Monitoring Fallout Decay

Iitate02

One of the great utilities of the Safecast project is the ability to collect and analyze environmental data on an unprecedented scale. As Safecast passes the two year mark with collecting radiation data in Japan it is now possible to begin to look back over the changes in radioactivity across different parts of the country and see where this may all be heading.

Radioactivity in Inzai, Japan

Radioactivity in Inzai, Japan. 18 months worth of data.

Safecast data from Iitate, Japan.

Radioactivity in Iitate, Japan. 24 months worth of data.

A scan of two cities

While events at the Fukushima Daiichi plant have led to the common association of all of Japan with radiation we have collected enough data to show that large swaths of the country remain near background (Approximately 30-40 counts per minute). One example of this is the city of Inzai, which lies between Tokyo and Narita International Airport, and is 193km southwest of the meltdown site.  As the first graph shows background levels slightly above what is considered typical, but there is no appreciable change from the middle of 2011 to the end of 2012 in terms of radioactivity.

The next city in our study, Iitate, is about 38km northwest of the Fukushima Daiichi reactor site, and shows both more significant exposure and a noticeable decay curve.  What is notable about the decay curve is that a decay half-life can be estimated to reasonable precision with the best-fit exponential decay function.  From this method we can estimate the decay half-life for surface radioactivity to be only one year from the two years starting in the middle of 2011.  This is notable as the decay half-life for the two dominant radioisotopes, Cs-134 and Cs-137, are two and thirty years respectively.  This implies that there are additional mechanisms at work in Iitate which are moving radioactive material away from the surface, such as erosion and the deposition of new topsoil, which are accelerating the decay of measurable radioactivity at the surface.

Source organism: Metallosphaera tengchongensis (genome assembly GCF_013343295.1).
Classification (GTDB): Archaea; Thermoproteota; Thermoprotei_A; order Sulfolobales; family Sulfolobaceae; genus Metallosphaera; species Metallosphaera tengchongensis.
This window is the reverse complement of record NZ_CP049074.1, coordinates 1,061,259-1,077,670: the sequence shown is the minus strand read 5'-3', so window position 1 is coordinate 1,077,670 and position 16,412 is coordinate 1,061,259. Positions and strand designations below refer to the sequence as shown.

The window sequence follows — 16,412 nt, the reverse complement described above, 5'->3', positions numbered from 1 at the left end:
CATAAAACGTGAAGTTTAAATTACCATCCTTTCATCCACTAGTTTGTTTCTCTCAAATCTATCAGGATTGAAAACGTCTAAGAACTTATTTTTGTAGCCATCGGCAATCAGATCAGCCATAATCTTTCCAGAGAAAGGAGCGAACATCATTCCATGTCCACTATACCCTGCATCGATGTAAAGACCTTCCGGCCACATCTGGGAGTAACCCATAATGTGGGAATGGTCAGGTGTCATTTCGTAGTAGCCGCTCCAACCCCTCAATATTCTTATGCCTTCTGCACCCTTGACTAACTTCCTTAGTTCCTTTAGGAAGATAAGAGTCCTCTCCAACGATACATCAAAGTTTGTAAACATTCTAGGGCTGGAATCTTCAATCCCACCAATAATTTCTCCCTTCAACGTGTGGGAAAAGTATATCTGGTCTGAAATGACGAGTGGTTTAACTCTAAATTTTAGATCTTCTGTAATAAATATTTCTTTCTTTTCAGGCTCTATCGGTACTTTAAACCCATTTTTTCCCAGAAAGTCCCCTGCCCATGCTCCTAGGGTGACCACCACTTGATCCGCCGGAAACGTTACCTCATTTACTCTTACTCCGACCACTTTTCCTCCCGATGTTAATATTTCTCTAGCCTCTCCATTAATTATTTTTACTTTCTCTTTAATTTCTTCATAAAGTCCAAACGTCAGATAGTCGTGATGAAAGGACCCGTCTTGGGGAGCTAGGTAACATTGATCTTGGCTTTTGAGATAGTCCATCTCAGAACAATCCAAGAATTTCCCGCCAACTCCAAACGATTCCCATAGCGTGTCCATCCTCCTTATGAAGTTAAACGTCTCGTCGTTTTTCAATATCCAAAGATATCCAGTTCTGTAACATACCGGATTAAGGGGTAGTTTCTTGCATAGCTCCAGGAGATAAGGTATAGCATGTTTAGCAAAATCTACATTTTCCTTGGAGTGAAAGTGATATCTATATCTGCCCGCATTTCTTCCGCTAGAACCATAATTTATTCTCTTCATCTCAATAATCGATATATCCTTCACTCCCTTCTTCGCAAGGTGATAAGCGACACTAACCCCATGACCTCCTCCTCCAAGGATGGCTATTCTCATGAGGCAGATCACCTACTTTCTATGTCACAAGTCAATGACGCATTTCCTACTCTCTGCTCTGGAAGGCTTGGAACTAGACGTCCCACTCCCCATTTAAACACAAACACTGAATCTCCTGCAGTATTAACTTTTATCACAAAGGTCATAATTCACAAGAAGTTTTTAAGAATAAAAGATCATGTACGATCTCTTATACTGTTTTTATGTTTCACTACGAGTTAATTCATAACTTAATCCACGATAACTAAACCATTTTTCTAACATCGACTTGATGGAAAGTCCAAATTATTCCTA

The start of a larger analysis

Below is a series of radioactivity versus time graphs for eight locations across Japan over the past two years.  All of the data was taken from the Safecast public database with selection areas consisting of squares 2km on a side selected around a given GPS coordinate.


latitude: 37.7608337N
longitude: 140.4747282E
Distance to Fukushima Daiichi reactor: 62km NW
Start time: 5/5/2011  10:05:08 AM
Estimated half-life: 1.0 years
Stop time: 5/1/2013  9:32:00 AM
Estimated half-life: 1.0 years

Data link


latitude: 37.4472222N
longitude:141.0055556E
Distance to Fukushima Daiichi reactor: 4km NW
Start time: 9/24/2011  1:32:22 AM
Stop time: 5/1/2013  7:35:37 AM
Estimated half-life: 1.8 years

Data Link


latitude: 37.6791903N
longitude: 140.7352474E
Distance to Fukushima Daiichi reactor: 39km NW
Start time: 5/6/2011  4:41:58 PM
Stop time: 4/29/2013  8:03:56 AM
Estimated half-life: 1.1 years

Data Link


latitude: 35.8323485N
longitude: 140.1458154E
Distance to Fukushima Daiichi reactor: 193km NW
Start time: 6/26/2011  5:05:39 PM
Stop time: 11/17/2012  11:04:28 PM
Estimated half-life: NA

Data Link


latitude: 37.5131313N
longitude: 140.3938904E
Distance to Fukushima Daiichi reactor: 57km W
Start time = 5/25/2011  3:21:34 PM
Stop time = 5/1/2013  9:14:07 AM
Estimated half-life: 1.4 years

Data Link


latitude: 37.4945855N
longitude: 141.0006538E
Distance to Fukushima Daiichi reactor: 9km N
Start time: 9/16/2011  11:56:10 PM
Stop time: 5/1/13 7:44
Estimated half-life: NA

Data Link


latitude: 37.2826405N
longitude: 140.9934863E
Distance to Fukushima Daiichi reactor: 16km S
Start time: 9/24/2011  1:12:37 AM
Stop time: 4/26/13 5:12
Estimated half-life: 2.7 years

Data Link


latitude: 37.4044283
longitude: 140.9833544
Distance to Fukushima Daiichi reactor: 5km SW
Start time: 9/24/2011  1:28:22 AM
Stop time: 1/1/2013  8:40:52 AM
Estimated half-life: 0.6 years

Data Link

Where to go from here?

All of the above decay curves were generated using uniform squares of four square kilometers in area.  While this decreases spatial resolution it is useful for gathering significant statistics for a given location.  Further analysis could compare the relationship between the area of a study and the characteristics of the decay curve.  Similarly, this first look doesn’t consider the geography of the location.  It would stand to reason that the topography, soil, and climate of a given location should have a noticeable impact on the rate of change in surface radioactivity.  Generally, as the number of readings increases over time, the significance of the analysis from any location should improve.

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